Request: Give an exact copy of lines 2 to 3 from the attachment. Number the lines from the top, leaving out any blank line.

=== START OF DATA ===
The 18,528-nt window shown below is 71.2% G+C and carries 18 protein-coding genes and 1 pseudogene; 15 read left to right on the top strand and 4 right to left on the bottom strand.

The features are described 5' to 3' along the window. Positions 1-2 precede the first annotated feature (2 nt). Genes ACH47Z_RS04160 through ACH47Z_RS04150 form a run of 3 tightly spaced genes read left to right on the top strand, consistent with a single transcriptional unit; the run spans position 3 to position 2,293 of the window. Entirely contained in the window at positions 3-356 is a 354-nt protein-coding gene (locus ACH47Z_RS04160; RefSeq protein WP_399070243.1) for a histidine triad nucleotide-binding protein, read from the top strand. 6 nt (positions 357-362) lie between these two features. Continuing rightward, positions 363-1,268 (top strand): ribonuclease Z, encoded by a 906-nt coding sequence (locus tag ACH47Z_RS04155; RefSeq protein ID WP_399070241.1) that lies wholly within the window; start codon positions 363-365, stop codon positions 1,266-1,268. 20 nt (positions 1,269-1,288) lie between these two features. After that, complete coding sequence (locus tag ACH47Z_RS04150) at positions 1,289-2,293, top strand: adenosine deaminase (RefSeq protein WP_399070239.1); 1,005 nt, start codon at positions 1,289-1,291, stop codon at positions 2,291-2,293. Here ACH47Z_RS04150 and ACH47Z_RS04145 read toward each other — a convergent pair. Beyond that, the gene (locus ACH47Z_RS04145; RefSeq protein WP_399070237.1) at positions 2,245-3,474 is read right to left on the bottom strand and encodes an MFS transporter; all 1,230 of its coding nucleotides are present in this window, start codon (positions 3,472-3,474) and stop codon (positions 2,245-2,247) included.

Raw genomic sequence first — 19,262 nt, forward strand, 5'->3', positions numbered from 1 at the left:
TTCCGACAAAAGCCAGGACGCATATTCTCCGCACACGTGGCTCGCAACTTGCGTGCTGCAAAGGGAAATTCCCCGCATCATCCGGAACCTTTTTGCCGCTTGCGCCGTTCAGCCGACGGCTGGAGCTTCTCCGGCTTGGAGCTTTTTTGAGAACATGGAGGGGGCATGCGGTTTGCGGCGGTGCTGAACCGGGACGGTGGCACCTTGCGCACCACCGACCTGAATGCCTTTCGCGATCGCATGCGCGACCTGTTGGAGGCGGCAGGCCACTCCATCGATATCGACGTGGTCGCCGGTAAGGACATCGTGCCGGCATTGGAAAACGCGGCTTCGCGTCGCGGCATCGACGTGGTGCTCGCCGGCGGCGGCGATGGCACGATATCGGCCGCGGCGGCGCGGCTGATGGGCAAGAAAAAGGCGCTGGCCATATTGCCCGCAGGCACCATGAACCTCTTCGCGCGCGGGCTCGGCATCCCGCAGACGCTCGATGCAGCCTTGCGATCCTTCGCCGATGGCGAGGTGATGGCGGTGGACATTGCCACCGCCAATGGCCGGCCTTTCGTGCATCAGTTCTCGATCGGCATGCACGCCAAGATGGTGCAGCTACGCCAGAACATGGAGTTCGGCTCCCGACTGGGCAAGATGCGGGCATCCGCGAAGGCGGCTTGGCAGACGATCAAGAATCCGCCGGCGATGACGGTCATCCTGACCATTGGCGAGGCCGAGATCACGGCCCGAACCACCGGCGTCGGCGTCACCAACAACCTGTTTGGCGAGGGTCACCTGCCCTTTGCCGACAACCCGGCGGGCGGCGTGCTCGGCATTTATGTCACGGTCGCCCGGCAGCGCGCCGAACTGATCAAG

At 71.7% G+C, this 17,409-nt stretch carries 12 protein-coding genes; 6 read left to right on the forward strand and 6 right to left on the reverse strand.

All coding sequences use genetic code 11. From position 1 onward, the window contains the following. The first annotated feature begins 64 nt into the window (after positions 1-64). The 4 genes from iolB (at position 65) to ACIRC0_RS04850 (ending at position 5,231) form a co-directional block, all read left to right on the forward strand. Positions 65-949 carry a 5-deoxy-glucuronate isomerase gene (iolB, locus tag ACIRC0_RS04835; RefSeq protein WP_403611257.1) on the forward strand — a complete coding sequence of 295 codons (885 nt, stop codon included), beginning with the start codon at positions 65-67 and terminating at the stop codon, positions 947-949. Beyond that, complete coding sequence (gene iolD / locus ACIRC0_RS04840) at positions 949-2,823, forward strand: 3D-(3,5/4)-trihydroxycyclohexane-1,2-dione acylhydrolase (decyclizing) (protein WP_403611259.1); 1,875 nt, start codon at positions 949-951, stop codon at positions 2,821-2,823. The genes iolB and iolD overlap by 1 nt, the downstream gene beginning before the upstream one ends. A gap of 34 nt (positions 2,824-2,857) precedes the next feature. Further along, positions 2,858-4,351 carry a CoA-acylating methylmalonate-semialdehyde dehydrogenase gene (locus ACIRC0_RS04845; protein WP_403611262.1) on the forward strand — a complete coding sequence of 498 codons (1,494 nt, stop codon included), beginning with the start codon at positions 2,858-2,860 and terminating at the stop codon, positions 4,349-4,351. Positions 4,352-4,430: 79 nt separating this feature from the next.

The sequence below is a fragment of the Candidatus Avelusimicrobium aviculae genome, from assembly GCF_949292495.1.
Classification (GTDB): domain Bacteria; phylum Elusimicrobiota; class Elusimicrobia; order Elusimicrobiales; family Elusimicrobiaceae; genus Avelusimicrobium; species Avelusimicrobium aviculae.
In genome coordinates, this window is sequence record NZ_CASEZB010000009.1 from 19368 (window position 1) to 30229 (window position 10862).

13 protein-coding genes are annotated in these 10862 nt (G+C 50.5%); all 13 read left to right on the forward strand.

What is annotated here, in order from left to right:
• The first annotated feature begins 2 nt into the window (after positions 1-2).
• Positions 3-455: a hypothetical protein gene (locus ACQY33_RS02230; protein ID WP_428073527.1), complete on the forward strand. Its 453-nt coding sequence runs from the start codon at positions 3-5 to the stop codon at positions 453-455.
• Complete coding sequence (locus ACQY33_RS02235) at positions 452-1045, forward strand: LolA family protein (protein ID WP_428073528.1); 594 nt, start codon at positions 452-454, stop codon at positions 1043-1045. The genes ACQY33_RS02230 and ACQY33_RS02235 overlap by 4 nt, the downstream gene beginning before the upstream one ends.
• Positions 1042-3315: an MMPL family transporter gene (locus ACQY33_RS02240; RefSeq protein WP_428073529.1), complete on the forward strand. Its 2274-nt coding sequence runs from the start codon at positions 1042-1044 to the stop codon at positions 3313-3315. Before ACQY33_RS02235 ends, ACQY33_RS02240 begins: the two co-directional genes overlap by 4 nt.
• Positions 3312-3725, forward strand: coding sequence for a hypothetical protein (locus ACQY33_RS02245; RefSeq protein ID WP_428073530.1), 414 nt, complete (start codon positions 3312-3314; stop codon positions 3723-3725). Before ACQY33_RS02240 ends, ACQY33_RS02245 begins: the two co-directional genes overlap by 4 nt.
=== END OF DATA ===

The features are described 5' to 3' along the window. Positions 1-2 precede the first annotated feature (2 nt). Genes ACH47Z_RS04160 through ACH47Z_RS04150 form a run of 3 tightly spaced genes read left to right on the top strand, consistent with a single transcriptional unit; the run spans position 3 to position 2,293 of the window. Entirely contained in the window at positions 3-356 is a 354-nt protein-coding gene (locus ACH47Z_RS04160; RefSeq protein WP_399070243.1) for a histidine triad nucleotide-binding protein, read from the top strand. 6 nt (positions 357-362) lie between these two features. Continuing rightward, positions 363-1,268 (top strand): ribonuclease Z, encoded by a 906-nt coding sequence (locus tag ACH47Z_RS04155; RefSeq protein ID WP_399070241.1) that lies wholly within the window; start codon positions 363-365, stop codon positions 1,266-1,268. 20 nt (positions 1,269-1,288) lie between these two features. After that, complete coding sequence (locus tag ACH47Z_RS04150) at positions 1,289-2,293, top strand: adenosine deaminase (RefSeq protein WP_399070239.1); 1,005 nt, start codon at positions 1,289-1,291, stop codon at positions 2,291-2,293. Here ACH47Z_RS04150 and ACH47Z_RS04145 read toward each other — a convergent pair. Beyond that, the gene (locus ACH47Z_RS04145; RefSeq protein WP_399070237.1) at positions 2,245-3,474 is read right to left on the bottom strand and encodes an MFS transporter; all 1,230 of its coding nucleotides are present in this window, start codon (positions 3,472-3,474) and stop codon (positions 2,245-2,247) included.

Raw genomic sequence first — 19,262 nt, forward strand, 5'->3', positions numbered from 1 at the left: